ATLANTA -- With a ping, officers will know if drivers in Gwinnett's new toll lanes are claiming to carpool, so they can pull over violators.
The technology gives a boost to enforcing the high-occupancy toll lanes, which become effective in a week.
According to the State Road and Tollway's Malika Reed Wilkins, a partnership with the Georgia Department of Public Safety means four officers with the motor carrier compliance division will be assigned to the new toll corridor -- 16 miles along Interstate 85 from Chamblee-Tucker Road to Old Peachtree Road.
Two are assigned to the morning shift from 6 a.m. to 2 p.m., and two are assigned to the evening shift from 2 to 10 p.m.
Each morning, a list of the vehicles who have indicated on their Peach Pass account that they are exempt from the toll -- by having at least three people in the car -- will be downloaded to the officers' laptops, and it will be updated throughout the day.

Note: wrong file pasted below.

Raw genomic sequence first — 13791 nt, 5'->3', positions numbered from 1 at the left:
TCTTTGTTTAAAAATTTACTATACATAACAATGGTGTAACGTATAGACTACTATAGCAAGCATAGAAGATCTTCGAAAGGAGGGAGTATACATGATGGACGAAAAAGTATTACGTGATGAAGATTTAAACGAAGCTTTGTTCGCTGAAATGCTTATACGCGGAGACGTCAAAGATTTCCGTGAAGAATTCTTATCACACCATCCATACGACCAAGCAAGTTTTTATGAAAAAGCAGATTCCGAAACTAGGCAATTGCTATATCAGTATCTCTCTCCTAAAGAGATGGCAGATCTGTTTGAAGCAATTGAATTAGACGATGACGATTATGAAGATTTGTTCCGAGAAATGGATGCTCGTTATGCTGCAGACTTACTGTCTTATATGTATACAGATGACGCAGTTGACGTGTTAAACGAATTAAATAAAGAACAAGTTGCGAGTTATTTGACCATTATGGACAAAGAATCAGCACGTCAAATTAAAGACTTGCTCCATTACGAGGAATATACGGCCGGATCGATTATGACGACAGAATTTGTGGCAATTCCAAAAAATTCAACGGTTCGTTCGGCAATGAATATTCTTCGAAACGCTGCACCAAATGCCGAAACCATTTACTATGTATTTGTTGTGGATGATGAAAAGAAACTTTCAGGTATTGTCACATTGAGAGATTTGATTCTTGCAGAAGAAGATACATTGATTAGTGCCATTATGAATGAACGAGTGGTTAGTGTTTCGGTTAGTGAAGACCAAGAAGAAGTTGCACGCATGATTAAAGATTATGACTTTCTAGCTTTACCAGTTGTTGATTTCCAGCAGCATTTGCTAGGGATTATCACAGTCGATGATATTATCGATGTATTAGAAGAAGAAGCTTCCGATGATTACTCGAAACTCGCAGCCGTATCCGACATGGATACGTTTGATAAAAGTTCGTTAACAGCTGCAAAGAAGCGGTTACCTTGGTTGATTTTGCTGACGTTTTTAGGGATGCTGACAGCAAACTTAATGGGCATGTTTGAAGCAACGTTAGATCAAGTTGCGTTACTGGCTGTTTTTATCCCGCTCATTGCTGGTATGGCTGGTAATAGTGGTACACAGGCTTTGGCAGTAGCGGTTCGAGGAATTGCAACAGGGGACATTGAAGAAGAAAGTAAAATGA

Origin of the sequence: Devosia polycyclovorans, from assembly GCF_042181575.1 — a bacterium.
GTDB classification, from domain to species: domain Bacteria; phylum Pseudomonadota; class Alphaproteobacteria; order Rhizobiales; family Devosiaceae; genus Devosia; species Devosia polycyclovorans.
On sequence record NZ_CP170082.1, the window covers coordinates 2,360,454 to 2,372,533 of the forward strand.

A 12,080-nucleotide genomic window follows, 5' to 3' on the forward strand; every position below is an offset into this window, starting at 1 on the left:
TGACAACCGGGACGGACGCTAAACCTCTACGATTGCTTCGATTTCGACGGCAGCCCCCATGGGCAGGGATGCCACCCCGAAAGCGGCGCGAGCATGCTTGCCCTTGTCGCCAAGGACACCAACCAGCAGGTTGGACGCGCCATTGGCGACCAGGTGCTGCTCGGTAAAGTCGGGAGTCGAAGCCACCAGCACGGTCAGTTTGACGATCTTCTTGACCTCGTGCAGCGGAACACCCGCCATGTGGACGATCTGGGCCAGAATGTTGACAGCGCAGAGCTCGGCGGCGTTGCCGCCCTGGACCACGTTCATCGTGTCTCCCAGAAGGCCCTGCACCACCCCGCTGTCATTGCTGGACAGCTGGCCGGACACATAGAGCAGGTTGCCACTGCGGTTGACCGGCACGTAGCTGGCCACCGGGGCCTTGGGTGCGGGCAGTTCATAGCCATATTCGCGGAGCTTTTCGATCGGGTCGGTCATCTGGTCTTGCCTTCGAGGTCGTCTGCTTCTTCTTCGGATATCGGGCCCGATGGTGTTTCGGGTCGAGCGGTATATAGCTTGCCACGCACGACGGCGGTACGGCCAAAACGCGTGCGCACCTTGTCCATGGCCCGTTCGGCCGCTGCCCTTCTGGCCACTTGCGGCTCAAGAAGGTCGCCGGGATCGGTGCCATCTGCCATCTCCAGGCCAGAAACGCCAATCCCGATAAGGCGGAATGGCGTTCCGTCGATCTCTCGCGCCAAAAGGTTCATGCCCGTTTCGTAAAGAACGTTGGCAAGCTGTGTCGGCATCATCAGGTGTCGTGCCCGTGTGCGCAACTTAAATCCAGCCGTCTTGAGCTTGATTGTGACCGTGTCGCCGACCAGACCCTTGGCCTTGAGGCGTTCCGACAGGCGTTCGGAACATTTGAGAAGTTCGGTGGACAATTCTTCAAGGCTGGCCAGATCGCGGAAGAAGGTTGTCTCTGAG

When an automatic license plate reader picks up one of the vehicles, a ding will alarm, and the officer can look and see if there are at least three people in the car, Wilkins said. If not, they can pull over the drivers and give a $75 ticket.
Wilkins also explained Friday the capability of drivers to set their toll mode on their Peach Pass account.
While people must set the appropriate status at least 15 minutes before they enter the lane, the system does not require people call or log on each time.
Wilkins said the system allows for people to set their status for an indefinite period of time or to just switch for one day, when maybe a third carpooler won't be along for the ride. The system can also be set to default for one mode on weekdays and another on weekends, if someone plans to carpool during the week but drive alone on weekends or drive alone during the week and have the family in tow on weekends.
"It gives you the flexibility to plan your travel," Wilkins said. "So (people) are not having to change (the mode) as often as they think they might."